I love organizing. It's a passion.
But I do end up in homes where some closet projects are much better suited to someone, well, better suited. That's why I was so happy to have found Closet Therapy last year, a company led by Barbra Horowitz, former top agent in the modeling industry. Barbra makes a closet call and writes a prescription: Custom tailor the things you love and get rid of the unloved through charitable donations. Her expertise will help you resell last season's almost-tired outfits, and with her exclusive resources, she'll work with you to buy key, choice pieces that will flatter your fall.
And of course when Barbra's job is complete, OrganizingLA can come in and make it all look great. Stylish hangers, see-through containers, color-coding, labels and for a splurge, a new closet system with clever space planning you would expect from an expert organizer.
Barbra let me know she was written up recently in the LA Times and will be featured in an upcoming KABC-TV news piece with Jane Monreal on September 20th.
Continue reading to see the LA Times article. Barbra has offered our readers a complimentary first hour when you book an appointment with Closet Therapy. She's bi-coastal, taking appointments here in Los Angeles and New York. Call it self-improvement for your closet. But mention OrganizingLA and John Trosko.
Closet stylist to the rescue
By Shana Ting Lipton, Special to The Times
Some hold on to childhood trauma. Others hold on to clothing. Either way, according to Los Angeles style counselor Barbra Horowitz, these folks are in need of therapy. Where the latter is concerned, she prescribes her own brand: Closet Therapy. Since January of last year, the former modeling agent-streetwear creator has been going to the homes of the wardrobe-challenged in an attempt to rearrange, edit, purge and reinvent the contents of their overstuffed closets.
A sort of home-delivered personal stylist, Horowitz starts by asking her clients to make piles of their least-worn clothes and accessories.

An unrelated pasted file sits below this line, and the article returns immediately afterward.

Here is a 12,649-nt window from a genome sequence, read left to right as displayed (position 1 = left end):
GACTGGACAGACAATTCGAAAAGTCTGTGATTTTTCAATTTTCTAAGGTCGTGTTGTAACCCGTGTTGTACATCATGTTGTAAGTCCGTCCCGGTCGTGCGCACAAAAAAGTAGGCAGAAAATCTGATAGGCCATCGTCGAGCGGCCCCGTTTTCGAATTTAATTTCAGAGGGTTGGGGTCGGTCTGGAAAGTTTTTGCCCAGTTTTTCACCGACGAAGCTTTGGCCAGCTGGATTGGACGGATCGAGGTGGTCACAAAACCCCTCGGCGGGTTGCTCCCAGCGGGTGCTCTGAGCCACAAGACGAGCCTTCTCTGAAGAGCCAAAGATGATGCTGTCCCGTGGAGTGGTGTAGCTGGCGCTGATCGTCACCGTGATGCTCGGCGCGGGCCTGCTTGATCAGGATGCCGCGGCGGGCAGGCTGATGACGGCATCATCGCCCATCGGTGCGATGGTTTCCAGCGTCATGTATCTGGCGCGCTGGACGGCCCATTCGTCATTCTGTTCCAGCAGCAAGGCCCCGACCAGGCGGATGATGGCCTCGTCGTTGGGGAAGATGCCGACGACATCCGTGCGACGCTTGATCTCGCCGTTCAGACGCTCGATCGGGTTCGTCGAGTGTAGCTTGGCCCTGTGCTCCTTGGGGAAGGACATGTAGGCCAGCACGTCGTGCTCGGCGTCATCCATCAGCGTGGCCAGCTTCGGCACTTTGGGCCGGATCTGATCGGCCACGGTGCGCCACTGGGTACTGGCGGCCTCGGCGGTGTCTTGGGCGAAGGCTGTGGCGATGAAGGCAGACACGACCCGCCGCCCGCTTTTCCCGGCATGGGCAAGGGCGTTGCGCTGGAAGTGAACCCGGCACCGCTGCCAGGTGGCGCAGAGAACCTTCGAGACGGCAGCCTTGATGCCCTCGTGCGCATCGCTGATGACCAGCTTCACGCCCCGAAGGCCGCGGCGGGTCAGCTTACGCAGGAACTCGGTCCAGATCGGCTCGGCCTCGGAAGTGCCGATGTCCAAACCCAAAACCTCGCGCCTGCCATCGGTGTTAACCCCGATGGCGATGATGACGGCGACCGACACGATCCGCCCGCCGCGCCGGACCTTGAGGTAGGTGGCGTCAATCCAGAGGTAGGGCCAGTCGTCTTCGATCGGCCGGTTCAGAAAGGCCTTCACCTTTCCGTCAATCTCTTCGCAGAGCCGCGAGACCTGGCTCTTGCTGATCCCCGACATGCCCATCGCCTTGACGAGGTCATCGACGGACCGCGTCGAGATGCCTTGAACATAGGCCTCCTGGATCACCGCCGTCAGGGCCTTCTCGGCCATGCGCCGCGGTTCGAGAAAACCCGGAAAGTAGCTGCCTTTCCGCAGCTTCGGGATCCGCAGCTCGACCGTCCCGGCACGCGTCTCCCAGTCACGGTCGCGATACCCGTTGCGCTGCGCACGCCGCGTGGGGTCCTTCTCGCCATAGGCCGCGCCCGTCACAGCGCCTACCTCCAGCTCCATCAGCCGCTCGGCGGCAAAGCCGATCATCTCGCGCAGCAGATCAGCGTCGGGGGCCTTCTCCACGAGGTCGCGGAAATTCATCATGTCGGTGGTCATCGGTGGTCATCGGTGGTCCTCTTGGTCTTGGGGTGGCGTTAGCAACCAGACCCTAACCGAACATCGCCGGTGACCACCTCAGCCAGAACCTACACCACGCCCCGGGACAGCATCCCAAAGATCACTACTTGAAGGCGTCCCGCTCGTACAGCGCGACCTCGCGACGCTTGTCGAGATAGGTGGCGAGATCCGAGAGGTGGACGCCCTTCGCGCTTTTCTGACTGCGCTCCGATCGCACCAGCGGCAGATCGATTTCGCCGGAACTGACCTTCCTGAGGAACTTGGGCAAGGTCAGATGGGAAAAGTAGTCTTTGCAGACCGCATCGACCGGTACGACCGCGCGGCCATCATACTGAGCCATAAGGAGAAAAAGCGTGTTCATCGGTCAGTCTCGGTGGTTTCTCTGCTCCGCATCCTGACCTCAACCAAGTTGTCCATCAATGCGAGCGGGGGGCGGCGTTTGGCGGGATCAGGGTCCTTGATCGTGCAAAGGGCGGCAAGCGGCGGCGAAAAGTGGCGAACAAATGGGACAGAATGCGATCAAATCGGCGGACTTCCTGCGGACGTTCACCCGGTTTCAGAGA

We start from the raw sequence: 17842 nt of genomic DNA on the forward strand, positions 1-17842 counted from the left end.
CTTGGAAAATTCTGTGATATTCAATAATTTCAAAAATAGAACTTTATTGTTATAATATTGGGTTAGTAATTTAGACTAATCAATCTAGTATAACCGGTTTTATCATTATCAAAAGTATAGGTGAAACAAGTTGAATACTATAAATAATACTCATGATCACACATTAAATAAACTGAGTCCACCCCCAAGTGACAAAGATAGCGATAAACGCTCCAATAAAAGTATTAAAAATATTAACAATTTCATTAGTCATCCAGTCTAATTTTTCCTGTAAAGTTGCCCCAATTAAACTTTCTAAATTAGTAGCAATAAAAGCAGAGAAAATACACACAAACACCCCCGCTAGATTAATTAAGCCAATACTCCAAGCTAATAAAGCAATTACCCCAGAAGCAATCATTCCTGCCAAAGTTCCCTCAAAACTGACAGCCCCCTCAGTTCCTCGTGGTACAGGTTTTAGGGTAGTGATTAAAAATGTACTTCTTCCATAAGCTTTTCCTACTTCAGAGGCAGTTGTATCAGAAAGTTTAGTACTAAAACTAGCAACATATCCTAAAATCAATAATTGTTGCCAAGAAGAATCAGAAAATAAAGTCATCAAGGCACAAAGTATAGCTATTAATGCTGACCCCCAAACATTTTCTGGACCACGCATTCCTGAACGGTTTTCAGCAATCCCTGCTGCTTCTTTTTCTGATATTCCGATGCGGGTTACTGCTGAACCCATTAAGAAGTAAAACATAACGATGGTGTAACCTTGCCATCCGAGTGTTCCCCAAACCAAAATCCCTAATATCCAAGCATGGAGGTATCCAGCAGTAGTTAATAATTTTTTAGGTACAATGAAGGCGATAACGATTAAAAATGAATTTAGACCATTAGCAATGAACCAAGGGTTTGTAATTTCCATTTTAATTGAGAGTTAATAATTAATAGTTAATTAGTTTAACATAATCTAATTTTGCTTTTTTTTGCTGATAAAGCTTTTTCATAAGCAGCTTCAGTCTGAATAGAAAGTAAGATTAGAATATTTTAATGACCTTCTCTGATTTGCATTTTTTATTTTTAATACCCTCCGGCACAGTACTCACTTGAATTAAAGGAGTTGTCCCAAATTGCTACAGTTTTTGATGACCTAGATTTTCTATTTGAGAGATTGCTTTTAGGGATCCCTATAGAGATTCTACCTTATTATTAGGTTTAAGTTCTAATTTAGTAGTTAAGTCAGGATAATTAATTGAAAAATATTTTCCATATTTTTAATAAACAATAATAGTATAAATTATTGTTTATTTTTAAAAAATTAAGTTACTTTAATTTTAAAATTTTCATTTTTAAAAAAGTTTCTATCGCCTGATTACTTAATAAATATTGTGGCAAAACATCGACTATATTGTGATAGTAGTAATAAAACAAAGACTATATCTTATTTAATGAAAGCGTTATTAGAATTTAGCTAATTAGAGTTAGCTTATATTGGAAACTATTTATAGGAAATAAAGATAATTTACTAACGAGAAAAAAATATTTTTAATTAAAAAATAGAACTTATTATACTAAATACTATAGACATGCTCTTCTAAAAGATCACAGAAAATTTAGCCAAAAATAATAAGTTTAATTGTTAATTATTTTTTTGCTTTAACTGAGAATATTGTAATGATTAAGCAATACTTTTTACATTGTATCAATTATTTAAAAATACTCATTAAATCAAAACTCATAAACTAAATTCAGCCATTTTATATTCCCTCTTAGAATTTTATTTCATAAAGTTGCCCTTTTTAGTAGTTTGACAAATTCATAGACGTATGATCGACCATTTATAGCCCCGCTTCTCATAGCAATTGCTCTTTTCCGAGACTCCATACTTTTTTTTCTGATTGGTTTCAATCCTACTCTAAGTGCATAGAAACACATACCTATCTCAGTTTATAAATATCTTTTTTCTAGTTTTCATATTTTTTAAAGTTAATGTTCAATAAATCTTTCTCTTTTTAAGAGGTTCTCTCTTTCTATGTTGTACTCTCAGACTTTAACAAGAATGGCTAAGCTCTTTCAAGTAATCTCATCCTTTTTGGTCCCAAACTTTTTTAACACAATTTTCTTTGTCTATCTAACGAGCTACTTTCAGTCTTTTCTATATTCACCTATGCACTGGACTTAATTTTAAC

In the case of first-time "therapy patient" Stacey Stafford, a talent relations manager for Nike, this
consisted of about 25 handbags, 70 pairs of shoes, 60 T-shirts and the apparel contents of two large
Horowitz energetically paced around the room plucking a pair of pants here and a purse there.
"The more we accrue as we get older, the less we remember about our creativity when we were younger," she said. Within minutes she'd put together a hip casual look for Stafford: a pair of DKNY pantsuit pants (nipped and tucked in preparation for tailoring), a T-shirt, striped cardigan sweater, Nike split-toe shoes and a white classic Chanel bag.
Stafford admitted that she never would have dreamed up this combination but said, "I'm so excited right now."
"Merging things that aren't supposed to be together is what makes clothing fun," Horowitz said. But that's just one level of the process. She also comes equipped with a pair of scissors and is not afraid to snip off a stiletto strap or the hemline of a denim skirt. When necessary, she gives directions and sends clients to a tailor.
Like the Edward Scissorhands of apparel, Horowitz also creatively cuts up T-shirts — a technique that, under the name Rigged, has won her some local recognition and a celebrity clientele.
The next step for Stafford's session was to make three discard piles. The first was to go to Goodwill. The second was to be donated to Dress for Success, an organization that gives away suits to underprivileged women reentering the workforce. The third was to be resold, earning Stafford extra cash to buy trendy seasonable pieces that would accent her existing outfits.
Like any form of therapy, Closet Therapy is replete with breakthroughs, which Horowitz refers to as "aha moments," when clients realize the potential of their previously cast-off clothes. There are also those moments when it hurts to just let go. Stafford possessively cradled a shoebox of Nikes in her arms as Horowitz commanded her to discard the unwearables.
After three hours, Stafford had donated to charity, would make money from reselling and had 15 "new" outfits. She could perhaps sleep easy knowing that there were no monsters, or worse, outdated styles, in her closet.